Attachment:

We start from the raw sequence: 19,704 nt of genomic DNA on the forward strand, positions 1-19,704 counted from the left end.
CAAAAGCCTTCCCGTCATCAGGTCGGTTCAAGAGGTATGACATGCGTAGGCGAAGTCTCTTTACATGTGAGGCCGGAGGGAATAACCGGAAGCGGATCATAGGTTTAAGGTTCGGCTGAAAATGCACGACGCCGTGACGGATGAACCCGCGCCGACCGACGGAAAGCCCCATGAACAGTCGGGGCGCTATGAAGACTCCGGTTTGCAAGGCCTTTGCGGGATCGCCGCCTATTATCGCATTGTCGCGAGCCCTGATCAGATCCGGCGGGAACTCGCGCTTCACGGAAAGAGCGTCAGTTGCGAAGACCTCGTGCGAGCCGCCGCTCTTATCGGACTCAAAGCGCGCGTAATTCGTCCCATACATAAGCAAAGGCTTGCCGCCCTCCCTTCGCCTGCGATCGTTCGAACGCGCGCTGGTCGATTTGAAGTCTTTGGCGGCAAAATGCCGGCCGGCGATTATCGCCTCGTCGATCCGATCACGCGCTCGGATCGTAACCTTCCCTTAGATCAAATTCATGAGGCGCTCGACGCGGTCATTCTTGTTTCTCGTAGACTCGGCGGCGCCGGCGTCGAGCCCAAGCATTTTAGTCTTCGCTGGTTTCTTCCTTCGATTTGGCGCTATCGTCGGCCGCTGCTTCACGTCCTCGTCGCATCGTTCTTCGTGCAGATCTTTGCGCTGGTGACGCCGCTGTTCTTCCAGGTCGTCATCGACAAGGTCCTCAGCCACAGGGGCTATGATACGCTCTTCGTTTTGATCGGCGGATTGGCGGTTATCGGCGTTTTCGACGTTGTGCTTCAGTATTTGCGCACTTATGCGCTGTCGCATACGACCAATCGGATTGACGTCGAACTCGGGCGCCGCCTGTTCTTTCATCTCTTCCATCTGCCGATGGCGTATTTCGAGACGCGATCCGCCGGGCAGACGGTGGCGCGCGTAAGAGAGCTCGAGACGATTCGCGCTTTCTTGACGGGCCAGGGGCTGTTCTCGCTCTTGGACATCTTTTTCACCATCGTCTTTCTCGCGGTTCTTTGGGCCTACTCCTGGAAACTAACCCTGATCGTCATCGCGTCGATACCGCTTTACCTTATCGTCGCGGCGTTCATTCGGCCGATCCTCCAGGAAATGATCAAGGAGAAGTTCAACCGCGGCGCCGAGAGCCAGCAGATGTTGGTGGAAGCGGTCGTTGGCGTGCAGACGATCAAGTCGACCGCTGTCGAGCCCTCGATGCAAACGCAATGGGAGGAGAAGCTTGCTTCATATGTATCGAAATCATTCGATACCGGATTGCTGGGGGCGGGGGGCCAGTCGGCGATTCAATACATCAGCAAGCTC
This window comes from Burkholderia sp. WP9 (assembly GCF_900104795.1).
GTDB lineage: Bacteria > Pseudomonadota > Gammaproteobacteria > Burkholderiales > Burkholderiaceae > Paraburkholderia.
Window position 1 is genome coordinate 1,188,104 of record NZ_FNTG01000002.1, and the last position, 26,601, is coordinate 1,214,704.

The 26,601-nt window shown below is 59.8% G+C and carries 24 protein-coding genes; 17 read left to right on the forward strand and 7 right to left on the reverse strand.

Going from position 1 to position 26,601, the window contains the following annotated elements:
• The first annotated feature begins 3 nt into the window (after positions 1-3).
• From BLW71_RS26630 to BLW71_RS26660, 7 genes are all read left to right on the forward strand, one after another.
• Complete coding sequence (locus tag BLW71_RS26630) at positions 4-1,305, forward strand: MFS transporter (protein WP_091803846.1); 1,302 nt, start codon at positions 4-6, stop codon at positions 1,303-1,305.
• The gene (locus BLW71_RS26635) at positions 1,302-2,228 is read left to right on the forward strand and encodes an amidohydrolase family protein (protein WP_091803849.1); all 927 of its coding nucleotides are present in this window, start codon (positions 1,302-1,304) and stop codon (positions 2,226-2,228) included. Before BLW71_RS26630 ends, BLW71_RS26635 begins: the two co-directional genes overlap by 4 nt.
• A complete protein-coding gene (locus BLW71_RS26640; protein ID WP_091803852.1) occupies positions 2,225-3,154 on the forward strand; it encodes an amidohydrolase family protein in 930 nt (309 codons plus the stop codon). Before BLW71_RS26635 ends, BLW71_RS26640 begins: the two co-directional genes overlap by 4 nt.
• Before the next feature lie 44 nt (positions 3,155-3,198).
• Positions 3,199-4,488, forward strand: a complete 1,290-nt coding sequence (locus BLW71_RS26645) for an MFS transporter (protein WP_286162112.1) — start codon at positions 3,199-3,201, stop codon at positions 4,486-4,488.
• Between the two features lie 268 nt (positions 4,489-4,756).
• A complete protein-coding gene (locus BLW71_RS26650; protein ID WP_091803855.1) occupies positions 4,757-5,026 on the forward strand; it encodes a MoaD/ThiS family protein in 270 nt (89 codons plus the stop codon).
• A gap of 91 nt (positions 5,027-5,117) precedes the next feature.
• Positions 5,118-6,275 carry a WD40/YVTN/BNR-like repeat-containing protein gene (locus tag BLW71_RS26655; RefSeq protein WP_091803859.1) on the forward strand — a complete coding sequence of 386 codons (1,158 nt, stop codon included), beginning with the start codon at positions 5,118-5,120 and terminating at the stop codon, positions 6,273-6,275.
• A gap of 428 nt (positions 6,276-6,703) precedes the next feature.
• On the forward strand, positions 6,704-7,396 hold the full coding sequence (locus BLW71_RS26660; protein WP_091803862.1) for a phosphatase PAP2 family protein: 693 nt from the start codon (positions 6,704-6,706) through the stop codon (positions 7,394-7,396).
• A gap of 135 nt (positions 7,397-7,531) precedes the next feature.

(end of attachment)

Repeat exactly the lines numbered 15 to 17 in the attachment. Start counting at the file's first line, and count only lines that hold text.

• Between the two features lie 268 nt (positions 4,489-4,756).
• A complete protein-coding gene (locus BLW71_RS26650; protein ID WP_091803855.1) occupies positions 4,757-5,026 on the forward strand; it encodes a MoaD/ThiS family protein in 270 nt (89 codons plus the stop codon).
• A gap of 91 nt (positions 5,027-5,117) precedes the next feature.